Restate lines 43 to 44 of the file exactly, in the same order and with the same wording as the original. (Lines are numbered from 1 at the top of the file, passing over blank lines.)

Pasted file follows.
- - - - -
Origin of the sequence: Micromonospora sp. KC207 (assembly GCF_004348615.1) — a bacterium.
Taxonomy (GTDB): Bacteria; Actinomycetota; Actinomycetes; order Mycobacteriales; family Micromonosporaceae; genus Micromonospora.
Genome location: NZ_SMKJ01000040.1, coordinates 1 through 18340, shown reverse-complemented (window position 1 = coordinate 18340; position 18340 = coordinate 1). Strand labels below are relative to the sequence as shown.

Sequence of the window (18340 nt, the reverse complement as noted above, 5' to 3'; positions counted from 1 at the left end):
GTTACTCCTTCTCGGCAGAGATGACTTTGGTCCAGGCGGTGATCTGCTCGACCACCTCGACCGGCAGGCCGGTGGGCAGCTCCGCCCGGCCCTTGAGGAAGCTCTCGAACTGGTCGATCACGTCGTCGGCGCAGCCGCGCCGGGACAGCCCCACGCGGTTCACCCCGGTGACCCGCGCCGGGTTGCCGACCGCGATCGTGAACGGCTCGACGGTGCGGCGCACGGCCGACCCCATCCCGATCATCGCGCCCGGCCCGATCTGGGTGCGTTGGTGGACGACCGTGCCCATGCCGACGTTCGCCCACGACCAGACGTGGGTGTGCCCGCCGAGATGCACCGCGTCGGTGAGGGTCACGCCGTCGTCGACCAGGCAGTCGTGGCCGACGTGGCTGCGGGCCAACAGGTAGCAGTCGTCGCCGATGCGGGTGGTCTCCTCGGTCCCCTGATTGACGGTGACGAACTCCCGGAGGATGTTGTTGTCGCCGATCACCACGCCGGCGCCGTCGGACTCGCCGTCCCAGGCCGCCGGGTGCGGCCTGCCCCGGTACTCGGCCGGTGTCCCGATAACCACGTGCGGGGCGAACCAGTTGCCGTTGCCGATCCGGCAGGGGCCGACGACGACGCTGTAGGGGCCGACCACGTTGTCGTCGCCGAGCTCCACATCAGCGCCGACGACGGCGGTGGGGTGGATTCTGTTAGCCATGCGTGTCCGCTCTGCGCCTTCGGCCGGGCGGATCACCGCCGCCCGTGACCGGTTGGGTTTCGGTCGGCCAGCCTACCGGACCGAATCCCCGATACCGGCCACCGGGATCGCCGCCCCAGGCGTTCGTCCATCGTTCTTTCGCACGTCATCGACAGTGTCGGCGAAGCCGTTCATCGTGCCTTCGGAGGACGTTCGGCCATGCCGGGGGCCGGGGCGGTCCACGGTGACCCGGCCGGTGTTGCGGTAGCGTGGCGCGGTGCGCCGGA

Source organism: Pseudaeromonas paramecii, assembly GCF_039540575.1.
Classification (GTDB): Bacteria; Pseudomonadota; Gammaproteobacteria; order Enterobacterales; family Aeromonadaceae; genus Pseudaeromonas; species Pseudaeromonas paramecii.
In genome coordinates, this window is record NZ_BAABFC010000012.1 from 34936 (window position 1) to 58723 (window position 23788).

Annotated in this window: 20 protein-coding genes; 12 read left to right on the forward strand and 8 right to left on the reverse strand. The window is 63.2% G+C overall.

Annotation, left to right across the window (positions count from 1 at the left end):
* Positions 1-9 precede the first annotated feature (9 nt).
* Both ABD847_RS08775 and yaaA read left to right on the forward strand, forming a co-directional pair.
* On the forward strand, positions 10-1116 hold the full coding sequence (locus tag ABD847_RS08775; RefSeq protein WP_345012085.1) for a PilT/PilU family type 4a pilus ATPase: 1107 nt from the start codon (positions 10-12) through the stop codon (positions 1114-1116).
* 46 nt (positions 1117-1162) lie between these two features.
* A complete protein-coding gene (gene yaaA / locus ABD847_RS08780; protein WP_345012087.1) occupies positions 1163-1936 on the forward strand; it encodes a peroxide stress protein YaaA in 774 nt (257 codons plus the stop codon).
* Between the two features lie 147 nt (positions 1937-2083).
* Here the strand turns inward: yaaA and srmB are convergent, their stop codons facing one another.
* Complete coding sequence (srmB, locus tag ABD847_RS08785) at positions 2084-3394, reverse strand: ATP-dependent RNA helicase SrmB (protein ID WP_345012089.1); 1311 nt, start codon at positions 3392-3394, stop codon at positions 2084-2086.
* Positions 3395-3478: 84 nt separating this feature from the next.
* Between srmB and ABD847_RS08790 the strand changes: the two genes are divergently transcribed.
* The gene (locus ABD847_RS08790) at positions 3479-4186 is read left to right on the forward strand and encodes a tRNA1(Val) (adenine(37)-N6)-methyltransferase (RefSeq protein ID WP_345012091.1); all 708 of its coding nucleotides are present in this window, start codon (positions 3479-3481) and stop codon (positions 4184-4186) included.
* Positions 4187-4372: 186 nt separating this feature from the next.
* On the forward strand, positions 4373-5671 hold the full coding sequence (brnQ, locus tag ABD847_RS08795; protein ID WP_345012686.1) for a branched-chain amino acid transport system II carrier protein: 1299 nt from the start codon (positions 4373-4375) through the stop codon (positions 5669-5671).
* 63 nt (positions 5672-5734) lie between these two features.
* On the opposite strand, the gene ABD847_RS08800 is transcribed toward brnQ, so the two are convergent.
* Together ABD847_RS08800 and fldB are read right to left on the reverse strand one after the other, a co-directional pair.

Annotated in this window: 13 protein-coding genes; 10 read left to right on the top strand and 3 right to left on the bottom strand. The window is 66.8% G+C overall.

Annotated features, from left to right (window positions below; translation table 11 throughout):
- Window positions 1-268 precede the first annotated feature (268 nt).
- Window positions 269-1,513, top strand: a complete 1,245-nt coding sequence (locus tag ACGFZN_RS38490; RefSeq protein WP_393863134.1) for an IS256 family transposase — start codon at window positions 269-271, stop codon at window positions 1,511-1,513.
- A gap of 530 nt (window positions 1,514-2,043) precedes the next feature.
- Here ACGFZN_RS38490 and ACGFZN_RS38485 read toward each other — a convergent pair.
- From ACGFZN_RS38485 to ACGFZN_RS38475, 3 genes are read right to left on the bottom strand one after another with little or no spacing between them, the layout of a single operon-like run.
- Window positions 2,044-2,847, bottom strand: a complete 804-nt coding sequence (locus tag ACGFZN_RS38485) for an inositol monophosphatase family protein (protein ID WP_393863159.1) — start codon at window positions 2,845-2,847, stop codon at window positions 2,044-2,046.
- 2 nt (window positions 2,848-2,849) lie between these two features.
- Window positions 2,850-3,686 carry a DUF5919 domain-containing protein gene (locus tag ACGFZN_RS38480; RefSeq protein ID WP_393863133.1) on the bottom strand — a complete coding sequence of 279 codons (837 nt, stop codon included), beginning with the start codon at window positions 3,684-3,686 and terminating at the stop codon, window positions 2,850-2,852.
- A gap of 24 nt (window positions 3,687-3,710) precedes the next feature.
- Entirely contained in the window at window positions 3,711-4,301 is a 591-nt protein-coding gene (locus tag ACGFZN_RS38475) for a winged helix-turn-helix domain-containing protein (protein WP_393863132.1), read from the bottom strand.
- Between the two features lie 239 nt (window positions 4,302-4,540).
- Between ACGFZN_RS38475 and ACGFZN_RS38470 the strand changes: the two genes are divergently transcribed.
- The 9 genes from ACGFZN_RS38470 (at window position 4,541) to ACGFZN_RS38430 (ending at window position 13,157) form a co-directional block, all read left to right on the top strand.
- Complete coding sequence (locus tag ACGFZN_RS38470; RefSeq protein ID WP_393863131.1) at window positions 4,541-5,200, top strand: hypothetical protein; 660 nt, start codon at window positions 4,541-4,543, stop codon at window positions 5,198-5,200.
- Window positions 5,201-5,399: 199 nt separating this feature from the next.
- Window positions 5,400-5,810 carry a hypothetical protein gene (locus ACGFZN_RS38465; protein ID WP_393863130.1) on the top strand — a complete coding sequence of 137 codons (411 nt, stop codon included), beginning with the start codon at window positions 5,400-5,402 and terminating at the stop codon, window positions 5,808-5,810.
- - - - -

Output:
- Window positions 5,201-5,399: 199 nt separating this feature from the next.
- Window positions 5,400-5,810 carry a hypothetical protein gene (locus ACGFZN_RS38465; protein ID WP_393863130.1) on the top strand — a complete coding sequence of 137 codons (411 nt, stop codon included), beginning with the start codon at window positions 5,400-5,402 and terminating at the stop codon, window positions 5,808-5,810.